I was speaking with a former colleague of mine who has been working in the staffing industry for some time. Recently they started working more on the client side and has experienced the difficulty at times in getting feedback on candidates. Even when we’re pushing for feedback it can be difficult to get so it made me think about all the candidates who never receive any feedback at all.
With so many people looking for work and currently going through the interview process I wanted to give some advice to organizations. Through this article I want to take an in-depth look at why providing feedback helps you attract talent.
Lack of feedback
This lack of feedback is especially true for candidates who are rejected as almost 70% of candidates who are rejected in the interview process don’t receive any feedback. What’s worse is that even of those who do receive feedback around 77% feel it wasn’t useful. The thing is it isn’t only the candidate who are rejected who lack feedback as around 53% of candidates in the process don’t receive any either. There are multiple reasons why this happens but for the most part it comes down to a lack of time to deliver the feedback or a fear of delivering bad news.
While I can understand that hiring managers are busy and they don’t want to deliver bad news this is not a good practice to employ. While you might not think it is important, I can definitely tell you there is an impact on your business. It also doesn’t just come down to giving feedback to a candidate but to do it in a timely manner.
Most people are guilty at one time or another of not giving proper feedback, but most don’t know the true impact of that. There are many scenarios that can have an impact on your organization, so I think it’s best to break down each one. This can give a better view of why I believe feedback is so important in an interview process.
Not giving timely feedback
In this scenario a manager has interviewed a candidate who is aligned but isn’t 100% sold and has other upcoming interviews. They can’t give a final answer to the candidate so hold off giving feedback until they have their final decision which can sometimes take weeks.
Impact- There are 2 problems with this scenario that could end up making you lose the candidate. The most obvious in a competitive market is that another organization moves faster and by the time you come back the candidate is no longer available. The second issue is that 70% of candidates lose interest in an opportunity after 1 week without receiving feedback. There are numerous reasons as to why but in a market where most people are working you need to show that candidate how important they are to your organization. Moving slowly tells them they are important and they’re less likely to accept a future offer.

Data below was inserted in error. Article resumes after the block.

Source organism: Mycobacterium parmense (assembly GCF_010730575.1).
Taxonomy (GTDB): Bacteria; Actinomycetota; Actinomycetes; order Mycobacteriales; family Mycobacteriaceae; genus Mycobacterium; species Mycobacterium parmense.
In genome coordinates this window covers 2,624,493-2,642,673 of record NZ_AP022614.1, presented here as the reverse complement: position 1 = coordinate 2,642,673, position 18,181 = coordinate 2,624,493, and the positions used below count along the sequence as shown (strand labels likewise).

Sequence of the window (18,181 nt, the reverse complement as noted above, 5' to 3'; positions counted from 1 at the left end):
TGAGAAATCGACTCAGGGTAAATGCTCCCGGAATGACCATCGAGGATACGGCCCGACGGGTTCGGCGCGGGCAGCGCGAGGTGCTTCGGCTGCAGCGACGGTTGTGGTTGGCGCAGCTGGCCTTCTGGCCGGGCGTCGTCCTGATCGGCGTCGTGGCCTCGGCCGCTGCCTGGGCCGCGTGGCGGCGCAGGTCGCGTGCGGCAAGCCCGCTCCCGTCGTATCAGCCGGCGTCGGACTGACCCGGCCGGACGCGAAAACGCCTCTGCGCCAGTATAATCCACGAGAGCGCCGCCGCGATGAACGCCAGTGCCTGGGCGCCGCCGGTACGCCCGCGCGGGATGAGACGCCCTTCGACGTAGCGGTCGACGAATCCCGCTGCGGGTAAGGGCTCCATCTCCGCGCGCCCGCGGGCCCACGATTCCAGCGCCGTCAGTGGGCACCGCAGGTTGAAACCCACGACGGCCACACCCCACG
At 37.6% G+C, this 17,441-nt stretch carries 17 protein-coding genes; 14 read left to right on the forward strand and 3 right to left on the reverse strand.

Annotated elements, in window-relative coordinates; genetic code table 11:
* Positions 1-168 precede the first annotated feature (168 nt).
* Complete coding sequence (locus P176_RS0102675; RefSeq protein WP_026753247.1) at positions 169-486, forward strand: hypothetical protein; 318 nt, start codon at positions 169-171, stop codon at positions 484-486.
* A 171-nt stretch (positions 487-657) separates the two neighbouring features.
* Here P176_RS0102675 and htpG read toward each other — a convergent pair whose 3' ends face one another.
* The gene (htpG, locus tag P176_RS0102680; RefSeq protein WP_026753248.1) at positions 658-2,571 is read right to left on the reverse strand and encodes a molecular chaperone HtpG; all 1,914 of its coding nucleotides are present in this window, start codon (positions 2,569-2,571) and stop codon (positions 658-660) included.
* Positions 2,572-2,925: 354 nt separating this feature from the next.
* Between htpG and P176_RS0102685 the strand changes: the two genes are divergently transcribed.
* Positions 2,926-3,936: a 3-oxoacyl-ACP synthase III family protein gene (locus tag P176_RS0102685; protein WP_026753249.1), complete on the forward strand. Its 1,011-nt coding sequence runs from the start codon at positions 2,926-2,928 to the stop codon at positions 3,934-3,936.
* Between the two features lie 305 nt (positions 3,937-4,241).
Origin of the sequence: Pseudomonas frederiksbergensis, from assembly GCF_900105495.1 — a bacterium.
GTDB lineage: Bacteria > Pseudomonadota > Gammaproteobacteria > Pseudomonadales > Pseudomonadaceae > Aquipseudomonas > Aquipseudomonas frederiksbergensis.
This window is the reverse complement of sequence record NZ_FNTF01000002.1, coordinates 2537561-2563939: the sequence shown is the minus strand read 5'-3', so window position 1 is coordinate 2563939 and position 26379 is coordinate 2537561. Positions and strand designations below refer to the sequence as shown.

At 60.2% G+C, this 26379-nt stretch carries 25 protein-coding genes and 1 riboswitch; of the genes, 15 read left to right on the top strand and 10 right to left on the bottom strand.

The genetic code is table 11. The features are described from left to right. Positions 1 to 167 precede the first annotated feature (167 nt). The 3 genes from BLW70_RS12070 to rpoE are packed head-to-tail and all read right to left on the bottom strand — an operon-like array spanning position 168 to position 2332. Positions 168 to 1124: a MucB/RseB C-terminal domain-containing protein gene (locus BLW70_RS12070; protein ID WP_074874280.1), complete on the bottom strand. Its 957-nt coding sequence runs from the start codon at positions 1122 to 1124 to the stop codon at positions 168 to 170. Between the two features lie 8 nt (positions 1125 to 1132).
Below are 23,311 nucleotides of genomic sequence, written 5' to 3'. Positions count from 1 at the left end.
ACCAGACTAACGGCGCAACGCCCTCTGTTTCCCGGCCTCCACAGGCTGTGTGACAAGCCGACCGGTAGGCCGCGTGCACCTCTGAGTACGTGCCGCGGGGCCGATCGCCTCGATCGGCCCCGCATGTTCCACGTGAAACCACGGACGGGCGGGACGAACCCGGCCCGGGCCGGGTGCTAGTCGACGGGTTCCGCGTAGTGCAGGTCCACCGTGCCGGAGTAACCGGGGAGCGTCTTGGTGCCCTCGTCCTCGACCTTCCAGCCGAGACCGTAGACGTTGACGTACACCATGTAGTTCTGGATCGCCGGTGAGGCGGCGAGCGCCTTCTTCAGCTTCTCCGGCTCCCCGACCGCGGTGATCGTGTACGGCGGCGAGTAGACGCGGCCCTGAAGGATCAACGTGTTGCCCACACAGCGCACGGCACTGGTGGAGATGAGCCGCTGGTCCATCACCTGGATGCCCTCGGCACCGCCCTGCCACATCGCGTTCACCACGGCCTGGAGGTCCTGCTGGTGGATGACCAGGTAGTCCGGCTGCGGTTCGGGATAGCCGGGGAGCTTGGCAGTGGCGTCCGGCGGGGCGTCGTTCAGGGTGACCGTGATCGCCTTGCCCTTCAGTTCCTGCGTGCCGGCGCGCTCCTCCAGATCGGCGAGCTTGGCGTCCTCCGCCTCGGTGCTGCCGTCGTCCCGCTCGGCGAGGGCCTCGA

Solution- My suggestion for managers in these situations is that you don’t need to give a final answer to keep people engaged. For any candidate who is in process make sure you give them initial feedback within 2 days. Be open and honest with them about the situation and make sure you highlight why you think they are a fit as well as your concerns. Let them know your timeline which makes them feel valued and keeps them engaged. Making this touchpoint usually opens them up to giving insight into what other processes they are in as well as their timeline. It also gives you more insight into them, they might be able to give you additional information to overcome your concern. Even better you can judge their interest in your role and for me the best candidate is the one who will fight to be on your team.
Not giving feedback when making an offer
In this scenario you’ve put a candidate through the interview process and believe they would make a great fit for your team. However, you only reach out to them to make them an offer without much in terms of feedback.
Impact- Candidates that are interviewing typically have more than a few options including just staying in their current role. Not giving them insight into why you think they are a fit and how they fit into your team could hurt your chances of bringing them onto your team. Just as the best candidate is the one fighting for your role, the same can be said for a company fighting for the candidate. Many rejected offers could be avoided if provided with feedback.
Solution- An interview is a 2-sided event and as much as they need to sell you why they are a fit, you need to sell them why you are a fit for them. When making an offer to a candidate jump on a call and walk them through why you think they would be a fit for their team. Show them your vision for them in the organization and potential challenges they’ll work on. They might not know what you saw in them and by letting them know they will be that much more likely to accept your offer.